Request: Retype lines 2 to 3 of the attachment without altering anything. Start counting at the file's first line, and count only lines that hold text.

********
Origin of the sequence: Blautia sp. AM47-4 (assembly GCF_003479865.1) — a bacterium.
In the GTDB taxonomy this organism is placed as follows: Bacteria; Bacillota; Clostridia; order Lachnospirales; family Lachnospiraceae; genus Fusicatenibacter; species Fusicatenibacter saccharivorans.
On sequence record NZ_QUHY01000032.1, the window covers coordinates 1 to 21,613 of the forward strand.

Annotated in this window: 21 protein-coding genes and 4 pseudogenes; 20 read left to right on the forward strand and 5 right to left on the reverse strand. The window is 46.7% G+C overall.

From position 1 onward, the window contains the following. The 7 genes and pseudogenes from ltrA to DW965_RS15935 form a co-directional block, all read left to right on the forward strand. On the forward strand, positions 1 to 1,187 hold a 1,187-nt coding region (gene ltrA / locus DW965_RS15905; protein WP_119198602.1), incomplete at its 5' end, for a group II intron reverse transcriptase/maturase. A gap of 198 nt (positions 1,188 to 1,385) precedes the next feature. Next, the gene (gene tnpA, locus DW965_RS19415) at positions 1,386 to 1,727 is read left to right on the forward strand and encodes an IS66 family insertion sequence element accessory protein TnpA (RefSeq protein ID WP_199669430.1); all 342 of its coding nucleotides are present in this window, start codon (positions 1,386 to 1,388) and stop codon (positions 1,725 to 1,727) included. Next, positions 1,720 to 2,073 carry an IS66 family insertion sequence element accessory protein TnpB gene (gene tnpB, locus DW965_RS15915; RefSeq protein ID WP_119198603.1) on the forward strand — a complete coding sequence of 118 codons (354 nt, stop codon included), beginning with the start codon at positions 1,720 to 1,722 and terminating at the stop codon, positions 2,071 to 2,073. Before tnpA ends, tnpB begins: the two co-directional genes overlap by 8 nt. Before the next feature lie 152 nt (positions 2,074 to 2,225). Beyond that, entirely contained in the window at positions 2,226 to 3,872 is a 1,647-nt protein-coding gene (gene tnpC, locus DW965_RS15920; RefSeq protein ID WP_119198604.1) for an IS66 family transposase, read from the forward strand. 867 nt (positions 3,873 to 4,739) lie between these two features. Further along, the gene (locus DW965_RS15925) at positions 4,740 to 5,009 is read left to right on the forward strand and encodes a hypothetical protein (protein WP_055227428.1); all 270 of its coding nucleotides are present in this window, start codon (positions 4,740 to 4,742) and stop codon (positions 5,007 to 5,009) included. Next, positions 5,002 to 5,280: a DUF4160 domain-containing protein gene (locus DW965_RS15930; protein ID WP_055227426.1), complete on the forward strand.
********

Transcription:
In the GTDB taxonomy this organism is placed as follows: Bacteria; Bacillota; Clostridia; order Lachnospirales; family Lachnospiraceae; genus Fusicatenibacter; species Fusicatenibacter saccharivorans.
On sequence record NZ_QUHY01000032.1, the window covers coordinates 1 to 21,613 of the forward strand.